Pessimistic Europeans, optimistic Americans

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Lex Hoogduin, chief economist for the big Dutch money manager Robeco (and columnist for Het Financieele Dagblad) stopped by this morning. Among the things he said was that when he makes a presentation in the U.S., he usually gets questions that seem aimed making him come out with a sunnier forecast than he really means to. In Germany, on the other hand, “after every presentation somebody comes up to me and says he’s sold all his equities or wants to know if he should.”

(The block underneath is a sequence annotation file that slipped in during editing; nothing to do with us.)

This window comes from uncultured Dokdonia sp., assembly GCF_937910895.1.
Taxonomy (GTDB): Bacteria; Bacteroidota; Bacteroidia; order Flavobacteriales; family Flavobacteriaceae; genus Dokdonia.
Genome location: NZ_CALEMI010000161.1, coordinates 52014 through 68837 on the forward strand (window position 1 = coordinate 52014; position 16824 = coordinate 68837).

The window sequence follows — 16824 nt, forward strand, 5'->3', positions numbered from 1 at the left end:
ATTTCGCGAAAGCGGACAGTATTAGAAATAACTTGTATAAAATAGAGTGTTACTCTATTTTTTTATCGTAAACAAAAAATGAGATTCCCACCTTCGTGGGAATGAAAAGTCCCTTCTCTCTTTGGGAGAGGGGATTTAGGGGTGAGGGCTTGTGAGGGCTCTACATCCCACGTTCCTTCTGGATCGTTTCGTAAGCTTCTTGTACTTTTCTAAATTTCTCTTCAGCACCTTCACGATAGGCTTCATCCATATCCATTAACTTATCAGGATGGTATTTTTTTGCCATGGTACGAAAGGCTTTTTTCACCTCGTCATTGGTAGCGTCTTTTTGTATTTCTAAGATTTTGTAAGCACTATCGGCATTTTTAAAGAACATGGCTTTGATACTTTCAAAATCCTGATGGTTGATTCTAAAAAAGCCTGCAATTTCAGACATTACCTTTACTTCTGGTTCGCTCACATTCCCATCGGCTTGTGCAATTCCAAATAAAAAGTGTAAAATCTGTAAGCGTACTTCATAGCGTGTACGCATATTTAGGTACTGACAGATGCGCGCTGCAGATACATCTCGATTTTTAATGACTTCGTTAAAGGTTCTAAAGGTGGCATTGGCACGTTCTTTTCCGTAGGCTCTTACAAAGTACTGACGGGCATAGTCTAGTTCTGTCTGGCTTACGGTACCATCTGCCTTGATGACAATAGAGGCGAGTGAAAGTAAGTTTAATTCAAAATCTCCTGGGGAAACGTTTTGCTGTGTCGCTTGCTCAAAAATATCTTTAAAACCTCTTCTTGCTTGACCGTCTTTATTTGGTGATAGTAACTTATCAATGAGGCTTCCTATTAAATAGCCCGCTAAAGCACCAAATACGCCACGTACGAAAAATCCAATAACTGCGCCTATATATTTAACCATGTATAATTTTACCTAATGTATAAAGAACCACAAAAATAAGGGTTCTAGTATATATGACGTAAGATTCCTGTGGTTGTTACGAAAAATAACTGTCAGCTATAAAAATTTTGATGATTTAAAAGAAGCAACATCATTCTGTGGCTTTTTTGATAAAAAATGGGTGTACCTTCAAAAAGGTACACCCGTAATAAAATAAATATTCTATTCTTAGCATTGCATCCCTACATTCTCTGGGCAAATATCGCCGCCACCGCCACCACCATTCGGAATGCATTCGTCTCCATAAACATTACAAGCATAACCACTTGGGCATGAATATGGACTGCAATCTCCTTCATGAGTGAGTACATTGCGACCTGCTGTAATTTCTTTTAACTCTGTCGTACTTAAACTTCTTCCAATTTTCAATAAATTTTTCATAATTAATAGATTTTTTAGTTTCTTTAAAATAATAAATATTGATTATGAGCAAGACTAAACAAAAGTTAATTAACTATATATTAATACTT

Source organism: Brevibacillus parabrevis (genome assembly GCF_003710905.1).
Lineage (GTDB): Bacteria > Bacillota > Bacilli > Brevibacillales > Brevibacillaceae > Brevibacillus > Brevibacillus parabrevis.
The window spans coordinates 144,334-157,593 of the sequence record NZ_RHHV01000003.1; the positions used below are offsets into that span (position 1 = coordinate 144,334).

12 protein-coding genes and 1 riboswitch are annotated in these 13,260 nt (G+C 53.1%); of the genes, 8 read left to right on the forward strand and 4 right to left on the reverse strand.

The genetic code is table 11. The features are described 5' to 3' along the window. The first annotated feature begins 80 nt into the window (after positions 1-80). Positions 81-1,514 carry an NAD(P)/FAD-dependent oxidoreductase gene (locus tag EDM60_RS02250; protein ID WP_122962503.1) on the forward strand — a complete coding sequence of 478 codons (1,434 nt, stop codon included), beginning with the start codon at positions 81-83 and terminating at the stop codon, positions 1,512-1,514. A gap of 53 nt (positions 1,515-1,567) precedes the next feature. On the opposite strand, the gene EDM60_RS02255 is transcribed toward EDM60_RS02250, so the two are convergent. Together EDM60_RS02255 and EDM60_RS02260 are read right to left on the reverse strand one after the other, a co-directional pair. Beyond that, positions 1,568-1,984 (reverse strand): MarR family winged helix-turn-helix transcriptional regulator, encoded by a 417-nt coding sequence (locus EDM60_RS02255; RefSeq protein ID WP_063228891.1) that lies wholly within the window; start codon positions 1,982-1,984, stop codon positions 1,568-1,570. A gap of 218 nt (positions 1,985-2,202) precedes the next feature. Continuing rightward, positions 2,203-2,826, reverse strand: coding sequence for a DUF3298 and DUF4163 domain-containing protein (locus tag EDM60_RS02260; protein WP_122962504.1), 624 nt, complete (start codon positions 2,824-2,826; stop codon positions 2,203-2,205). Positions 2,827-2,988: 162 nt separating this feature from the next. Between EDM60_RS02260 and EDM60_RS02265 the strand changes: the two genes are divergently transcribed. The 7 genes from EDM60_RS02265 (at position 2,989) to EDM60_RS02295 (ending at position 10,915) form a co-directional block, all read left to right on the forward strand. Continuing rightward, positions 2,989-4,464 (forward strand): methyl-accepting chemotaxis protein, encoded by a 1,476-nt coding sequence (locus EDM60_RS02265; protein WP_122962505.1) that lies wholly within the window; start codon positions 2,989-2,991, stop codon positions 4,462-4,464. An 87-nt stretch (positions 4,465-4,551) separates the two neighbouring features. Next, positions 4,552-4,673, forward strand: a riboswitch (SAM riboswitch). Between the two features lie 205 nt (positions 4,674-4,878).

Hoogduin posits that this relative difference in optimism is a source of competitive advantage for the U.S. economy. He said he thinks continental Europe will mostly catch up with the big productivity gains that the U.S. made over the past decade as governments get smarter about employment policy and companies get smarter about using IT, but that the continent’s “risk aversion” and pessimism will continue to hold it back at least a bit.

He’s certainly not the first person to say this. But it’s still an argument worth pondering, once we’re all done celebrating that amazing 3.9% third quarter GDP growth number, the Fed’s rate cut, and the all-around wonderfulness of everything.

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